Taiwan Semiconductor Manufacturing Company, the world’s biggest maker of advanced computer chips, is upgrading and expanding a new factory in Arizona that promises to help move the United States toward a more self-reliant technological future.
But to some at the company, the $40 billion project is something else: a bad business decision.
Internal doubts are mounting at the Taiwanese chip maker over its U.S. factory, according to interviews with 11 TSMC employees, who declined to be identified because they were not authorized to speak publicly. Many of the workers said the project could distract from the research and development focus that had long helped TSMC outmaneuver rivals. Some added that they were hesitant to move to the United States because of potential culture clashes.
Their concerns underline TSMC’s tricky position. As the biggest maker of chips that power everything from phones to cars to missiles, the company is strategically important with highly coveted technical know-how. But caught in a deepening battle between the United States and China over technological leadership, TSMC has tried to hedge its bets — only to find that its actions are creating new kinds of tensions.
Its factory expansion in the northern outskirts of Phoenix is meant to bring advanced microchip production closer to the United States and away from any potential standoff with China. Yet the effort has stoked internal apprehension, with high costs and managerial challenges showing how difficult it is to transplant one of the most complicated manufacturing processes known to man halfway across the world.
The pressure for the Arizona factory to succeed is immense. Failure would mean a setback for U.S. efforts to cultivate the advanced chip manufacturing that mostly moved to Asia decades ago. And TSMC would have spent billions on a plant that did not produce enough viable chips to make it worth the effort.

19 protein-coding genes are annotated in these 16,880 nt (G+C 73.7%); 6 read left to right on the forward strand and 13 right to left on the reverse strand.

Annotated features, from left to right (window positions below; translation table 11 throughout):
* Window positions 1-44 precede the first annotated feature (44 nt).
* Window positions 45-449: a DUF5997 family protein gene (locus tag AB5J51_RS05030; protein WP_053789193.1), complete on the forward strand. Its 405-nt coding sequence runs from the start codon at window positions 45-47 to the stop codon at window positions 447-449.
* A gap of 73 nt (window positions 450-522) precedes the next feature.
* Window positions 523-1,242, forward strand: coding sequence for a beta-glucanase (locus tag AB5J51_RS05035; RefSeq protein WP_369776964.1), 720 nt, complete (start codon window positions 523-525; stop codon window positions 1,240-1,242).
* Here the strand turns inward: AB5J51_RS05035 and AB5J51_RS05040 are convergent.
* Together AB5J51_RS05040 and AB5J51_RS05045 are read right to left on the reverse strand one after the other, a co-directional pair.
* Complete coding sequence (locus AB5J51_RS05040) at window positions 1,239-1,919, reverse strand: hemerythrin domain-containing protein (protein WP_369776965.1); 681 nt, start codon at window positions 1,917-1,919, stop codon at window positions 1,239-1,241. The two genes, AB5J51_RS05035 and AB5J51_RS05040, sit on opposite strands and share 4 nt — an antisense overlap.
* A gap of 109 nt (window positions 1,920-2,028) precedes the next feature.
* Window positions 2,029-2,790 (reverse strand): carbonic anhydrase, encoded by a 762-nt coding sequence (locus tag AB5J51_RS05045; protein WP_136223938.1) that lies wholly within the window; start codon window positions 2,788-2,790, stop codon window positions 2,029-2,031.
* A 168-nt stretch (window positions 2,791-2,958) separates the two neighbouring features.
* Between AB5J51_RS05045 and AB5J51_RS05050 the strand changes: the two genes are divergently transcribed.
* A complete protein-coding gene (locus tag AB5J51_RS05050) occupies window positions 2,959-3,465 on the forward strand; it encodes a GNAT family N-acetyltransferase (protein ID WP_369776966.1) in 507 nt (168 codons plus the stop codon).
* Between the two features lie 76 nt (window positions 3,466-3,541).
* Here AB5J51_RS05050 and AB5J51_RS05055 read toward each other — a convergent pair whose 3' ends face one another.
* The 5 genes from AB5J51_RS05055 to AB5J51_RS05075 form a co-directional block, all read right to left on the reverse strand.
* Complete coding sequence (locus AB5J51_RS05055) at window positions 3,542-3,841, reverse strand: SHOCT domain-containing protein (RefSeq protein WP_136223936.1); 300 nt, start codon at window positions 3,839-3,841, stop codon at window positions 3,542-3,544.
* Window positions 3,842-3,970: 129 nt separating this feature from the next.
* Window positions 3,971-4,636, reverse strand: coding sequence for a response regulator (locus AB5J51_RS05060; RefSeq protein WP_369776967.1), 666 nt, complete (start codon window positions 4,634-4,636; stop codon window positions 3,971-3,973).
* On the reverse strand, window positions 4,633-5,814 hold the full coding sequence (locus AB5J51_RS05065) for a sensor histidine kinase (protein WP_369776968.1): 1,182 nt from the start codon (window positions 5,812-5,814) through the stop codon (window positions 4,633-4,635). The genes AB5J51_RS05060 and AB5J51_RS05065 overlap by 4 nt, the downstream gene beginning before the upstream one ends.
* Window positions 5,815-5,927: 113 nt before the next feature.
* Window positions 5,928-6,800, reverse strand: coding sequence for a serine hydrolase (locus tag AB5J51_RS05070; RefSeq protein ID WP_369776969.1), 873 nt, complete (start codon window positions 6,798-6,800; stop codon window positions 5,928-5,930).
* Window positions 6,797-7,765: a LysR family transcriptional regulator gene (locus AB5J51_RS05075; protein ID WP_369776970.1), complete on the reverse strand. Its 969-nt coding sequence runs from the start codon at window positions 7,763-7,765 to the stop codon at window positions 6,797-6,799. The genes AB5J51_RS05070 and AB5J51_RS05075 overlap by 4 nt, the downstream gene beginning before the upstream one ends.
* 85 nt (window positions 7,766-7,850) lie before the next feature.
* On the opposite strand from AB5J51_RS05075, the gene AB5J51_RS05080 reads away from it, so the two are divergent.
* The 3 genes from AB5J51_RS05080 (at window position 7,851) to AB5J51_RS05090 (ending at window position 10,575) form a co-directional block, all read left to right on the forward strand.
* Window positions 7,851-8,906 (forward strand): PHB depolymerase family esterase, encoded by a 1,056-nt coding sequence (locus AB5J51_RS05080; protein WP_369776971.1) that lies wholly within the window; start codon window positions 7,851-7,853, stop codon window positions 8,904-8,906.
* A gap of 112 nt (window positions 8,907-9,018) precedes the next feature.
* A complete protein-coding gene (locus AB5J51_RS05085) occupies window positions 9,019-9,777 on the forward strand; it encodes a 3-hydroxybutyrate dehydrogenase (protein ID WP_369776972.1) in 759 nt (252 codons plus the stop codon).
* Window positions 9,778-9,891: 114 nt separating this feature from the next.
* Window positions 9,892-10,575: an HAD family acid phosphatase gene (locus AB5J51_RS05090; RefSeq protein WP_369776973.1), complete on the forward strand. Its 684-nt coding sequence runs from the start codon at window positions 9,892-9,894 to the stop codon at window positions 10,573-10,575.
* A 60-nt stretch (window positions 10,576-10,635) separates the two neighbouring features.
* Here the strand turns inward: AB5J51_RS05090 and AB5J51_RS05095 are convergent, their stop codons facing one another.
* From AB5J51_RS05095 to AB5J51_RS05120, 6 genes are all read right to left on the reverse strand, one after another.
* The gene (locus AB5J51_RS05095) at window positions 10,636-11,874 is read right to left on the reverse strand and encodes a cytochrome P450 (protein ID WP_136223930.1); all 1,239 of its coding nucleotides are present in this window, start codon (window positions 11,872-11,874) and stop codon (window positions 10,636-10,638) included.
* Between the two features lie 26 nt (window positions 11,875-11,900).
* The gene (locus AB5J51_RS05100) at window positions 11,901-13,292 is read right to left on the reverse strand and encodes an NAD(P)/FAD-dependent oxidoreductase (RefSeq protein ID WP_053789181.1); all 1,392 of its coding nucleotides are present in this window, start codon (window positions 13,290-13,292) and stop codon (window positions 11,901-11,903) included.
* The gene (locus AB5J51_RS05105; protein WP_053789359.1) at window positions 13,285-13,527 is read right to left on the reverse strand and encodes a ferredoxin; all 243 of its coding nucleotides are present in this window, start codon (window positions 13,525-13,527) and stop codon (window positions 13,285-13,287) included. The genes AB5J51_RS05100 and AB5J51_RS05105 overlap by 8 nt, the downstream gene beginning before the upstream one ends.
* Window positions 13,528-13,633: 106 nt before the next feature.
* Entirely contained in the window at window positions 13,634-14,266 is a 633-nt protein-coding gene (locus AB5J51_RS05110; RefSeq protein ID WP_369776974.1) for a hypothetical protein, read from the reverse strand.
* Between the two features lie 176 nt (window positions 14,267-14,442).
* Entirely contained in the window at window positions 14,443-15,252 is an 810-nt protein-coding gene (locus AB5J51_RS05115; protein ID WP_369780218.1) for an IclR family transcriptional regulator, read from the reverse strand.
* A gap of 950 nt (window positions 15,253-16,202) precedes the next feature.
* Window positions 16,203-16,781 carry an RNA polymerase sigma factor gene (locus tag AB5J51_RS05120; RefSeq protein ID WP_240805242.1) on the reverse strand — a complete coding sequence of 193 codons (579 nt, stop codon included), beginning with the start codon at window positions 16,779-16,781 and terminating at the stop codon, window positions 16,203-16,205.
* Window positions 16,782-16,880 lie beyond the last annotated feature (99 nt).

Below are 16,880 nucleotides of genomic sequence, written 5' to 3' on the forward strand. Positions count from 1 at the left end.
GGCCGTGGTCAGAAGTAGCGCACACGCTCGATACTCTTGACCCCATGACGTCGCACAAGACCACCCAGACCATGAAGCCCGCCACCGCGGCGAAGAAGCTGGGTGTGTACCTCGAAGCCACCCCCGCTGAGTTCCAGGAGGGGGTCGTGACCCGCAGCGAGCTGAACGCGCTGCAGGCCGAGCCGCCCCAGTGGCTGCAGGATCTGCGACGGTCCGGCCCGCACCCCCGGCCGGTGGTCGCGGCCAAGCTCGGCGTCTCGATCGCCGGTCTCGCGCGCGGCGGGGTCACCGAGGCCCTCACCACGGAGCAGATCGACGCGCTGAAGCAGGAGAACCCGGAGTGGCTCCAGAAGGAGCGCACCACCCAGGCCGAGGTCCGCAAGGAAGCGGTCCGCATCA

“TSMC’s investment in the U.S. from a business perspective makes no sense at all,” said Kirk Yang, chairman of the private equity firm Kirkland Capital and a former tech analyst, citing lofty costs. He added that TSMC might have been forced to set up a factory in the United States because of political considerations, but “so far, the Phoenix project has yielded very little benefit for TSMC or Taiwan.”
The Arizona project is TSMC’s first major concession to rising global concerns in recent years about the geopolitics of chip production, driven partly by fears over China’s hostile posture to Taiwan and over a chip shortage.
The chip giant, which has long had almost all its factories in Taiwan, is now also building a facility in Japan. European policymakers have rolled out plans to attract a TSMC factory, and the company is in the final stages of making a decision about that plant, two people with knowledge of the matter said.
Nina Kao, a TSMC spokeswoman, did not directly address the internal concerns over the Arizona investment. But in an email, she said the decision on the U.S. factory location had been based on various factors, including customer demand, market opportunity and the chance to tap global talent.
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Ms. Kao added that TSMC was strengthening its training to integrate overseas talent into its corporate culture. The company will “actively listen and provide change where needed,” she said.
TSMC announced the Arizona factory in May 2020, initially pledging $12 billion toward it. In December, the company increased that to $40 billion, with plans to upgrade the factory with more advanced — though not the most advanced — chip-making technology. The plant is expected to begin producing microchips by 2024, and the company said it would later add a second factory to the site.
The project is challenging. In an earnings call last month, TSMC said the U.S. construction could be at least four times the cost in Taiwan, driven by labor expenses, permits, regulatory compliance and inflation. Wendell Huang, TSMC’s chief financial officer, said the American investment could hurt TSMC’s profitability this year.